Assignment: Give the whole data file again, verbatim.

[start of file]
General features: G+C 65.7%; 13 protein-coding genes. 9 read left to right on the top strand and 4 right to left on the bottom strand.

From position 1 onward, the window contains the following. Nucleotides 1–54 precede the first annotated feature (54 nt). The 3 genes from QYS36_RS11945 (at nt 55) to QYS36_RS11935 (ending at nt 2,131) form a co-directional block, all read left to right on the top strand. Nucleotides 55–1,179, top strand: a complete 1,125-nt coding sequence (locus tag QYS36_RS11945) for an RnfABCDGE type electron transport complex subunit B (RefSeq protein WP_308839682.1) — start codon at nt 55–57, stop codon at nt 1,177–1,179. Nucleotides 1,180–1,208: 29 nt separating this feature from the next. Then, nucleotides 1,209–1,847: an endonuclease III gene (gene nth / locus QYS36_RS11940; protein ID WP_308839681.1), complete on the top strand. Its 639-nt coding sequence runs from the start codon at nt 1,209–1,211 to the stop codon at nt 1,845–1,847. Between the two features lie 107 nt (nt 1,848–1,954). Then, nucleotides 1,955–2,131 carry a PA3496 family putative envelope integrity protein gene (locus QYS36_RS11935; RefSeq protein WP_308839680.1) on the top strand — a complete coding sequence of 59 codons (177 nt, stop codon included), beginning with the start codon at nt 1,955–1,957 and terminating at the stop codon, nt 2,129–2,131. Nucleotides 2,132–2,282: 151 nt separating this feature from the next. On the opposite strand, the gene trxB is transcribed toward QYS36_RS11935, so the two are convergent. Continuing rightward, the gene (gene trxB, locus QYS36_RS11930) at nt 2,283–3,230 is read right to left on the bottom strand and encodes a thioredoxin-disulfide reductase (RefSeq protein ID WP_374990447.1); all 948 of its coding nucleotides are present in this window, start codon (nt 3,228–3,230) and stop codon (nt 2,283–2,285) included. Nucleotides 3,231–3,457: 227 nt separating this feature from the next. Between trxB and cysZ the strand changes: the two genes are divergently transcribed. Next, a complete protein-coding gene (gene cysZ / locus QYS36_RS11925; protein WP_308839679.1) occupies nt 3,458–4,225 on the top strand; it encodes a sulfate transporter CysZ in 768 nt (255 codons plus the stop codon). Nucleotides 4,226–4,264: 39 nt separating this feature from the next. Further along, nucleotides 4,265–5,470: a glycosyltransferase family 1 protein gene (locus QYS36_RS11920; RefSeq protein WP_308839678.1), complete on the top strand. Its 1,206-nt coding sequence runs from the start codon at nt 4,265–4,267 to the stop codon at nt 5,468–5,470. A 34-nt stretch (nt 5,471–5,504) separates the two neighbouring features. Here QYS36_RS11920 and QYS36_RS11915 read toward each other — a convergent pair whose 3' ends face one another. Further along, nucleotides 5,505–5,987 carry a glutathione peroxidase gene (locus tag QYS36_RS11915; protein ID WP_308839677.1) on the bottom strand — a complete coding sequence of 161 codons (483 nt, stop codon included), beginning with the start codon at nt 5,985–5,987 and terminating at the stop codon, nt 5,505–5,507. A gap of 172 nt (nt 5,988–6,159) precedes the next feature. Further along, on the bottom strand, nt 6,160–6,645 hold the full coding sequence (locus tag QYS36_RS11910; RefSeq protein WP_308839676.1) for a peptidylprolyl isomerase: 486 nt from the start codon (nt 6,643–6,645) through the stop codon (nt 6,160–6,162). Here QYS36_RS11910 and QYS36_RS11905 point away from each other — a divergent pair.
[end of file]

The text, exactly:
General features: G+C 65.7%; 13 protein-coding genes. 9 read left to right on the top strand and 4 right to left on the bottom strand.

From position 1 onward, the window contains the following. Nucleotides 1–54 precede the first annotated feature (54 nt). The 3 genes from QYS36_RS11945 (at nt 55) to QYS36_RS11935 (ending at nt 2,131) form a co-directional block, all read left to right on the top strand. Nucleotides 55–1,179, top strand: a complete 1,125-nt coding sequence (locus tag QYS36_RS11945) for an RnfABCDGE type electron transport complex subunit B (RefSeq protein WP_308839682.1) — start codon at nt 55–57, stop codon at nt 1,177–1,179. Nucleotides 1,180–1,208: 29 nt separating this feature from the next. Then, nucleotides 1,209–1,847: an endonuclease III gene (gene nth / locus QYS36_RS11940; protein ID WP_308839681.1), complete on the top strand. Its 639-nt coding sequence runs from the start codon at nt 1,209–1,211 to the stop codon at nt 1,845–1,847. Between the two features lie 107 nt (nt 1,848–1,954). Then, nucleotides 1,955–2,131 carry a PA3496 family putative envelope integrity protein gene (locus QYS36_RS11935; RefSeq protein WP_308839680.1) on the top strand — a complete coding sequence of 59 codons (177 nt, stop codon included), beginning with the start codon at nt 1,955–1,957 and terminating at the stop codon, nt 2,129–2,131. Nucleotides 2,132–2,282: 151 nt separating this feature from the next. On the opposite strand, the gene trxB is transcribed toward QYS36_RS11935, so the two are convergent. Continuing rightward, the gene (gene trxB, locus QYS36_RS11930) at nt 2,283–3,230 is read right to left on the bottom strand and encodes a thioredoxin-disulfide reductase (RefSeq protein ID WP_374990447.1); all 948 of its coding nucleotides are present in this window, start codon (nt 3,228–3,230) and stop codon (nt 2,283–2,285) included. Nucleotides 3,231–3,457: 227 nt separating this feature from the next. Between trxB and cysZ the strand changes: the two genes are divergently transcribed. Next, a complete protein-coding gene (gene cysZ / locus QYS36_RS11925; protein WP_308839679.1) occupies nt 3,458–4,225 on the top strand; it encodes a sulfate transporter CysZ in 768 nt (255 codons plus the stop codon). Nucleotides 4,226–4,264: 39 nt separating this feature from the next. Further along, nucleotides 4,265–5,470: a glycosyltransferase family 1 protein gene (locus QYS36_RS11920; RefSeq protein WP_308839678.1), complete on the top strand. Its 1,206-nt coding sequence runs from the start codon at nt 4,265–4,267 to the stop codon at nt 5,468–5,470. A 34-nt stretch (nt 5,471–5,504) separates the two neighbouring features. Here QYS36_RS11920 and QYS36_RS11915 read toward each other — a convergent pair whose 3' ends face one another. Further along, nucleotides 5,505–5,987 carry a glutathione peroxidase gene (locus tag QYS36_RS11915; protein ID WP_308839677.1) on the bottom strand — a complete coding sequence of 161 codons (483 nt, stop codon included), beginning with the start codon at nt 5,985–5,987 and terminating at the stop codon, nt 5,505–5,507. A gap of 172 nt (nt 5,988–6,159) precedes the next feature. Further along, on the bottom strand, nt 6,160–6,645 hold the full coding sequence (locus tag QYS36_RS11910; RefSeq protein WP_308839676.1) for a peptidylprolyl isomerase: 486 nt from the start codon (nt 6,643–6,645) through the stop codon (nt 6,160–6,162). Here QYS36_RS11910 and QYS36_RS11905 point away from each other — a divergent pair.